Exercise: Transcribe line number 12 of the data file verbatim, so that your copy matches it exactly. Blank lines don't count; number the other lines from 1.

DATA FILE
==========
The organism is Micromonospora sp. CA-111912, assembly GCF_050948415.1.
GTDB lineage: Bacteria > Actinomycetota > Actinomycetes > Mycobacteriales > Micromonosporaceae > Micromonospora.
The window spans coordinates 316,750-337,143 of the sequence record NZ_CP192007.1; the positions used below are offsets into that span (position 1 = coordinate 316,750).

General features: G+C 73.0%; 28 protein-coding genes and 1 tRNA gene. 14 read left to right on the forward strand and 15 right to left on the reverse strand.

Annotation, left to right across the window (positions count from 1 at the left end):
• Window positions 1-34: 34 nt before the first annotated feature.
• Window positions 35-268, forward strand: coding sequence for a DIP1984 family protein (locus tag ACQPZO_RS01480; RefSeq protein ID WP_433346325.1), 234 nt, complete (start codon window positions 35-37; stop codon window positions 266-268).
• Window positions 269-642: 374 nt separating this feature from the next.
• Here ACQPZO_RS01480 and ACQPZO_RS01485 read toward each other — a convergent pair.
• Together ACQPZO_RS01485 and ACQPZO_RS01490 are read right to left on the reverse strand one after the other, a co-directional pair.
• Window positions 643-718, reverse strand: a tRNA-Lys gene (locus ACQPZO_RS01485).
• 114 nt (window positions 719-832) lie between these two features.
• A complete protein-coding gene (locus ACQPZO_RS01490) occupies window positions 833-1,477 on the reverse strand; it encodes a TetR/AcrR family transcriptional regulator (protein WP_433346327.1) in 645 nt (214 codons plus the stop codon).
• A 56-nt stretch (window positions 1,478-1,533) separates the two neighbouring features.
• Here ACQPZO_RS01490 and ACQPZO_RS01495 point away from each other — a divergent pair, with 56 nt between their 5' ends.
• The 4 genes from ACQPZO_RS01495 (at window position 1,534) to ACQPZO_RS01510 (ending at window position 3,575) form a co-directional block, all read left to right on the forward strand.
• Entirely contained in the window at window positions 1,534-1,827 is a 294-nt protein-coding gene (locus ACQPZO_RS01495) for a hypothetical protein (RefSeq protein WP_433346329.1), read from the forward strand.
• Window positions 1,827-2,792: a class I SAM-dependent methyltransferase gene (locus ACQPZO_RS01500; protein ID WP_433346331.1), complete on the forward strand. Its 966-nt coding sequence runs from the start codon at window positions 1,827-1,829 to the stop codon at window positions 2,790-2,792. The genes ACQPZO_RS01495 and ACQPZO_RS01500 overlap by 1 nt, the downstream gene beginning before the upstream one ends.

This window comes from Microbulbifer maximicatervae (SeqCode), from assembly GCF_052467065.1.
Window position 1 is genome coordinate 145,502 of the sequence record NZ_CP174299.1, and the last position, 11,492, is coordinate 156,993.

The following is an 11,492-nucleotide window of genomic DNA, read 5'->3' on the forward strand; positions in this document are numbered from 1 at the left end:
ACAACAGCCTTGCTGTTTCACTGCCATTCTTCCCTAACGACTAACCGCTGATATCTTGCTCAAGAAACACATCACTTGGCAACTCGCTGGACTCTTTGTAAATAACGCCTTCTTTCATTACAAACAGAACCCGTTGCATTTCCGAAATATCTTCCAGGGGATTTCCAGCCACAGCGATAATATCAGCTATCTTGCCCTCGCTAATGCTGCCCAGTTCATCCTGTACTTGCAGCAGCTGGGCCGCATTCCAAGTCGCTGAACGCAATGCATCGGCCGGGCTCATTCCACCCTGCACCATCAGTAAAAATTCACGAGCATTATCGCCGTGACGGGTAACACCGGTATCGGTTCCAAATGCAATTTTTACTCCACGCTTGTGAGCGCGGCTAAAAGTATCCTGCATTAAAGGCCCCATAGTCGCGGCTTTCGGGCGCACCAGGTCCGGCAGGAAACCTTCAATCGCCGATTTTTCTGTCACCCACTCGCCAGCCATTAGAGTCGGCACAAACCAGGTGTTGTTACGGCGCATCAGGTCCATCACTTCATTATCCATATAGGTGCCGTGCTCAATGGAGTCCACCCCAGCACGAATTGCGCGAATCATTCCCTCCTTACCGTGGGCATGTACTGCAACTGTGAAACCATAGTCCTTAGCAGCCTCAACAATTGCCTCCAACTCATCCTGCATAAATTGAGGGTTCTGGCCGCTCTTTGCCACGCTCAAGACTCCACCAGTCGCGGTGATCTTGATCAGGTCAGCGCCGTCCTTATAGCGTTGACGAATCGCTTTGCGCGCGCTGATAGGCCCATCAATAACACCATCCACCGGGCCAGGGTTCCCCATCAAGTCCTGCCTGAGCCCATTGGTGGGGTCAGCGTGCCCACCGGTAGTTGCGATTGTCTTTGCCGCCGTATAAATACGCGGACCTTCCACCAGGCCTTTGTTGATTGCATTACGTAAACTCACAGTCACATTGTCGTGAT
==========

• 114 nt (window positions 719-832) lie between these two features.